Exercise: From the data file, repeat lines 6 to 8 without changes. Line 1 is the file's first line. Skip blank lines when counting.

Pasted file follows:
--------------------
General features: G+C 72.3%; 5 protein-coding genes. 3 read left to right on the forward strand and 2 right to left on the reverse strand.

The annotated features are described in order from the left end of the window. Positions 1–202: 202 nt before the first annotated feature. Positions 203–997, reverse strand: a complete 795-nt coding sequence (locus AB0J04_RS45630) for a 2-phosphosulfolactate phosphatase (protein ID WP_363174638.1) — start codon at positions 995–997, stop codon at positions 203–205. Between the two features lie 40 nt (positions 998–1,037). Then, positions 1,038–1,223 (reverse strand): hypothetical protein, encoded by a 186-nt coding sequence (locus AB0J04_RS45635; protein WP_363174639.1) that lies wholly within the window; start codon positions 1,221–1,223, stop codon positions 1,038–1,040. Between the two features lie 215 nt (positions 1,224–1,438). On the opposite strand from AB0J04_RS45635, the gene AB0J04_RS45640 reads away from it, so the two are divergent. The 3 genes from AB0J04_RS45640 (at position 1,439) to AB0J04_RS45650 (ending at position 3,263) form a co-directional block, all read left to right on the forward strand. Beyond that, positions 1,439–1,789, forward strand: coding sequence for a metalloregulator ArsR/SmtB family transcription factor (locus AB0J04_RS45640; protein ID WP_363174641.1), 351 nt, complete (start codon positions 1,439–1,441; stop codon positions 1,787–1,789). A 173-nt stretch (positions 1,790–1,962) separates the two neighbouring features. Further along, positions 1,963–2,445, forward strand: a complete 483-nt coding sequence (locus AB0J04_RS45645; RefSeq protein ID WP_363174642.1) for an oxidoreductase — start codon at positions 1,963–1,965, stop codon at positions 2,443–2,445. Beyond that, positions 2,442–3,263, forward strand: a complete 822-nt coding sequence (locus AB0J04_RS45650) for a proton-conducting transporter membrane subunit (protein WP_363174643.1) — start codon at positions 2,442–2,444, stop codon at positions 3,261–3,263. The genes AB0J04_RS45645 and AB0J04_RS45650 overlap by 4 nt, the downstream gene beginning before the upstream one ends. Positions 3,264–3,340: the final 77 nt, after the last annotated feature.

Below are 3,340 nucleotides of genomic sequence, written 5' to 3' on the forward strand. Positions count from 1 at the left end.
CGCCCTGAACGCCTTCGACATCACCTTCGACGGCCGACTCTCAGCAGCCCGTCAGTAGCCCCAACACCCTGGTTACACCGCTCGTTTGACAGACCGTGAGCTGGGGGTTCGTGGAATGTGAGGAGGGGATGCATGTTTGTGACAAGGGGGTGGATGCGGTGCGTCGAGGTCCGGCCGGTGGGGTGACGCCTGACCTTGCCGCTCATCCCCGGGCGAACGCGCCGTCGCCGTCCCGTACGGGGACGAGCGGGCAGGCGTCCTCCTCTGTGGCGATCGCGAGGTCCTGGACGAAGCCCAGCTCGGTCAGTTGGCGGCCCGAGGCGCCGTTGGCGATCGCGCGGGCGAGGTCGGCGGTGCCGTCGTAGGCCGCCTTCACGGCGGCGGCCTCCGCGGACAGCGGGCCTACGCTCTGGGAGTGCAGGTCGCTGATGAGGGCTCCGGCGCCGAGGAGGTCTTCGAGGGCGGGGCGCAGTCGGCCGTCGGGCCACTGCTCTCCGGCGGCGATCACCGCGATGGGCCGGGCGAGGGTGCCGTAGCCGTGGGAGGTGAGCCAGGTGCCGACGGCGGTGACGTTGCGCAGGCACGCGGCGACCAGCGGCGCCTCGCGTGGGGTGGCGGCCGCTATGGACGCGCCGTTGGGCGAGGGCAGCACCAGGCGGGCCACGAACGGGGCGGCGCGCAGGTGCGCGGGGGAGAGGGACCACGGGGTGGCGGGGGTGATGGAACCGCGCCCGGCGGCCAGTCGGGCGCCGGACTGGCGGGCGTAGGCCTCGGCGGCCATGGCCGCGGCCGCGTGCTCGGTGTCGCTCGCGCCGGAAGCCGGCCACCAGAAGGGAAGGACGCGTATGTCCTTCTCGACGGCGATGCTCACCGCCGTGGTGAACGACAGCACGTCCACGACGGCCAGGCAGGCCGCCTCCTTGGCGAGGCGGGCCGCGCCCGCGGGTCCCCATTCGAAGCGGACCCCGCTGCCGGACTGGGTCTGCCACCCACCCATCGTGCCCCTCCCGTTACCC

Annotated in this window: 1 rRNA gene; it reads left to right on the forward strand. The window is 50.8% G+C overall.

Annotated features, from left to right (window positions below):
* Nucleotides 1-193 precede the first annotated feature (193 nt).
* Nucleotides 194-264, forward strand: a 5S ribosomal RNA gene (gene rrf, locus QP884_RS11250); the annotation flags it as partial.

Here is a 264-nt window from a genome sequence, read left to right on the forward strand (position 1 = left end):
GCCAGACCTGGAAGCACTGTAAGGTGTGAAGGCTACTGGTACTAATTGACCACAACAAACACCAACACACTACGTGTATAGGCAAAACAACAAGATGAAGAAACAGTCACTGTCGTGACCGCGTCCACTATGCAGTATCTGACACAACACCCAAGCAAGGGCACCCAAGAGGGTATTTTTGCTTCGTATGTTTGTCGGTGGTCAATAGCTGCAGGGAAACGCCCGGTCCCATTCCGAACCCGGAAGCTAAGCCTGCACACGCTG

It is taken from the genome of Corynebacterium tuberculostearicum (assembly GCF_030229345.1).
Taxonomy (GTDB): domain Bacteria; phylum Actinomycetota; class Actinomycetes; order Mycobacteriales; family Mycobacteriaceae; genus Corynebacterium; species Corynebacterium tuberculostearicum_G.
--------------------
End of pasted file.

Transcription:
Annotated features, from left to right (window positions below):
* Nucleotides 1-193 precede the first annotated feature (193 nt).
* Nucleotides 194-264, forward strand: a 5S ribosomal RNA gene (gene rrf, locus QP884_RS11250); the annotation flags it as partial.